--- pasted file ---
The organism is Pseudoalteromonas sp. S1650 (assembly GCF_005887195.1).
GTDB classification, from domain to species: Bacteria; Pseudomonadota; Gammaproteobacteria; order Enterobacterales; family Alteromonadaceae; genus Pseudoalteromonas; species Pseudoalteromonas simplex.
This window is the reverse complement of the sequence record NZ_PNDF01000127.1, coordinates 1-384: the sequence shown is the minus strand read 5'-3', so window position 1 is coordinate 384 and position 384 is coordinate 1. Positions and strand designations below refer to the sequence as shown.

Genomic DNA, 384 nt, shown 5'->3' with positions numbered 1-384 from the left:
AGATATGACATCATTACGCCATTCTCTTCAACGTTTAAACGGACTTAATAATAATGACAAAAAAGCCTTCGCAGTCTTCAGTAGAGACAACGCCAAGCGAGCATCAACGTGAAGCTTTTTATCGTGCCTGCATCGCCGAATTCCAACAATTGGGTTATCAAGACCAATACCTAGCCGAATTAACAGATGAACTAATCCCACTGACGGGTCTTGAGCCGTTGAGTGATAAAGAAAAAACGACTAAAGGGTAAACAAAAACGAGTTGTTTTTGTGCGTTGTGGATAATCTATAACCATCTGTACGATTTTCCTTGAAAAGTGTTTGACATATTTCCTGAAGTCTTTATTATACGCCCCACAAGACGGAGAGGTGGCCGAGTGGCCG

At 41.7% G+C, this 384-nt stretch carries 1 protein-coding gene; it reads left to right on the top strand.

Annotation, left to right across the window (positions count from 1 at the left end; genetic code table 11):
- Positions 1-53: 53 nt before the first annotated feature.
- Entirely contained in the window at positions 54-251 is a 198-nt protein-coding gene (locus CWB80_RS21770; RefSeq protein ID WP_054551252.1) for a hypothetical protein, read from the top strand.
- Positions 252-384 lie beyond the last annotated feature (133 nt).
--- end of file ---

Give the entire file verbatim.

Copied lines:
The organism is Pseudoalteromonas sp. S1650 (assembly GCF_005887195.1).
GTDB classification, from domain to species: Bacteria; Pseudomonadota; Gammaproteobacteria; order Enterobacterales; family Alteromonadaceae; genus Pseudoalteromonas; species Pseudoalteromonas simplex.
This window is the reverse complement of the sequence record NZ_PNDF01000127.1, coordinates 1-384: the sequence shown is the minus strand read 5'-3', so window position 1 is coordinate 384 and position 384 is coordinate 1. Positions and strand designations below refer to the sequence as shown.

Genomic DNA, 384 nt, shown 5'->3' with positions numbered 1-384 from the left:
AGATATGACATCATTACGCCATTCTCTTCAACGTTTAAACGGACTTAATAATAATGACAAAAAAGCCTTCGCAGTCTTCAGTAGAGACAACGCCAAGCGAGCATCAACGTGAAGCTTTTTATCGTGCCTGCATCGCCGAATTCCAACAATTGGGTTATCAAGACCAATACCTAGCCGAATTAACAGATGAACTAATCCCACTGACGGGTCTTGAGCCGTTGAGTGATAAAGAAAAAACGACTAAAGGGTAAACAAAAACGAGTTGTTTTTGTGCGTTGTGGATAATCTATAACCATCTGTACGATTTTCCTTGAAAAGTGTTTGACATATTTCCTGAAGTCTTTATTATACGCCCCACAAGACGGAGAGGTGGCCGAGTGGCCG

At 41.7% G+C, this 384-nt stretch carries 1 protein-coding gene; it reads left to right on the top strand.

Annotation, left to right across the window (positions count from 1 at the left end; genetic code table 11):
- Positions 1-53: 53 nt before the first annotated feature.
- Entirely contained in the window at positions 54-251 is a 198-nt protein-coding gene (locus CWB80_RS21770; RefSeq protein ID WP_054551252.1) for a hypothetical protein, read from the top strand.
- Positions 252-384 lie beyond the last annotated feature (133 nt).